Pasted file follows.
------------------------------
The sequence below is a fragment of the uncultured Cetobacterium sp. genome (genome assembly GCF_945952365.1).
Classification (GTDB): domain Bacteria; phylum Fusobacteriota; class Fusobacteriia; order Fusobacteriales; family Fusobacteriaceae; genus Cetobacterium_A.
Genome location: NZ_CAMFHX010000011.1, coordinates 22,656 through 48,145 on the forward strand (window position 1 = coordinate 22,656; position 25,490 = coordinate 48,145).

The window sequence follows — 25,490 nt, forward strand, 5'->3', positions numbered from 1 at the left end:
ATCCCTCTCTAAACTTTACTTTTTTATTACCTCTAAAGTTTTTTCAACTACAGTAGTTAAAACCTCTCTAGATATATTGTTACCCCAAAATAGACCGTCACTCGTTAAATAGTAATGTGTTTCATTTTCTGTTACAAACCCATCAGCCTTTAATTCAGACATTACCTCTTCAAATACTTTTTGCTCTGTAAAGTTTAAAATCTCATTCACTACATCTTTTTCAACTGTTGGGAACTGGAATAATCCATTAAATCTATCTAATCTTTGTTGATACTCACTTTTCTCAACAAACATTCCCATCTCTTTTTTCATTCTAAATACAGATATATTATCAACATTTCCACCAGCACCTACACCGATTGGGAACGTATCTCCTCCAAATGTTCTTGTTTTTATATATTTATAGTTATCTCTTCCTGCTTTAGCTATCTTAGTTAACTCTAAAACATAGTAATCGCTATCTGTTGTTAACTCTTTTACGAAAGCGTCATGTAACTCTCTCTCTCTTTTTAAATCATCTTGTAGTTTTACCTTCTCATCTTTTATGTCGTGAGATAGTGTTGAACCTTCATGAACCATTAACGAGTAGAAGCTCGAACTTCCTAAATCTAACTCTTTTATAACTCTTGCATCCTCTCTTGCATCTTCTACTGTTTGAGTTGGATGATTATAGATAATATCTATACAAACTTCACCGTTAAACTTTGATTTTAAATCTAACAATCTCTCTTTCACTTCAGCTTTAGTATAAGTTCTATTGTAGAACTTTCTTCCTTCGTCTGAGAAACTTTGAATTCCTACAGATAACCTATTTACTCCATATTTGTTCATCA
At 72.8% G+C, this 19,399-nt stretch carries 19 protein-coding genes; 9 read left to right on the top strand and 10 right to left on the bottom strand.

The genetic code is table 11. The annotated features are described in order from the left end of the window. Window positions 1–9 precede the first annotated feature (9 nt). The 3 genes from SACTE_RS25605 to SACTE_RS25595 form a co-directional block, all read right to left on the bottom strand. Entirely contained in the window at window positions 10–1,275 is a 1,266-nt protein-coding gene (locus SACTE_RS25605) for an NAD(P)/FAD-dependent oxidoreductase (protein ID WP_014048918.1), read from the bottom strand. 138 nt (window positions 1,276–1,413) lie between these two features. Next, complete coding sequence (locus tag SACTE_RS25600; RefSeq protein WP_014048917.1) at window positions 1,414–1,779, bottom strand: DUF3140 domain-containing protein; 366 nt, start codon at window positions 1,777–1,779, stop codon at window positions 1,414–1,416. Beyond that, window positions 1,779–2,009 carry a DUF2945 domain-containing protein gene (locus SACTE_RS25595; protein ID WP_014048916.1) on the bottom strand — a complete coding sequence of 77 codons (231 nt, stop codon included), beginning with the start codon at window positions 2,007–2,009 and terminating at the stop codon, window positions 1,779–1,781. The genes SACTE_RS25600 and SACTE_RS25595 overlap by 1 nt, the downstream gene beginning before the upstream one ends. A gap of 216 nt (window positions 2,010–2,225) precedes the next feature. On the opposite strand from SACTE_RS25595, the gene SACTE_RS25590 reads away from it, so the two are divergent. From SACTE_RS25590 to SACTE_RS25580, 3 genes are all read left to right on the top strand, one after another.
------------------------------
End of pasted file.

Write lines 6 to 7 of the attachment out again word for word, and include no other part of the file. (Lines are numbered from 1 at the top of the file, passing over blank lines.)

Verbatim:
At 72.8% G+C, this 19,399-nt stretch carries 19 protein-coding genes; 9 read left to right on the top strand and 10 right to left on the bottom strand.

The genetic code is table 11. The annotated features are described in order from the left end of the window. Window positions 1–9 precede the first annotated feature (9 nt). The 3 genes from SACTE_RS25605 to SACTE_RS25595 form a co-directional block, all read right to left on the bottom strand. Entirely contained in the window at window positions 10–1,275 is a 1,266-nt protein-coding gene (locus SACTE_RS25605) for an NAD(P)/FAD-dependent oxidoreductase (protein ID WP_014048918.1), read from the bottom strand. 138 nt (window positions 1,276–1,413) lie between these two features. Next, complete coding sequence (locus tag SACTE_RS25600; RefSeq protein WP_014048917.1) at window positions 1,414–1,779, bottom strand: DUF3140 domain-containing protein; 366 nt, start codon at window positions 1,777–1,779, stop codon at window positions 1,414–1,416. Beyond that, window positions 1,779–2,009 carry a DUF2945 domain-containing protein gene (locus SACTE_RS25595; protein ID WP_014048916.1) on the bottom strand — a complete coding sequence of 77 codons (231 nt, stop codon included), beginning with the start codon at window positions 2,007–2,009 and terminating at the stop codon, window positions 1,779–1,781. The genes SACTE_RS25600 and SACTE_RS25595 overlap by 1 nt, the downstream gene beginning before the upstream one ends. A gap of 216 nt (window positions 2,010–2,225) precedes the next feature. On the opposite strand from SACTE_RS25595, the gene SACTE_RS25590 reads away from it, so the two are divergent. From SACTE_RS25590 to SACTE_RS25580, 3 genes are all read left to right on the top strand, one after another.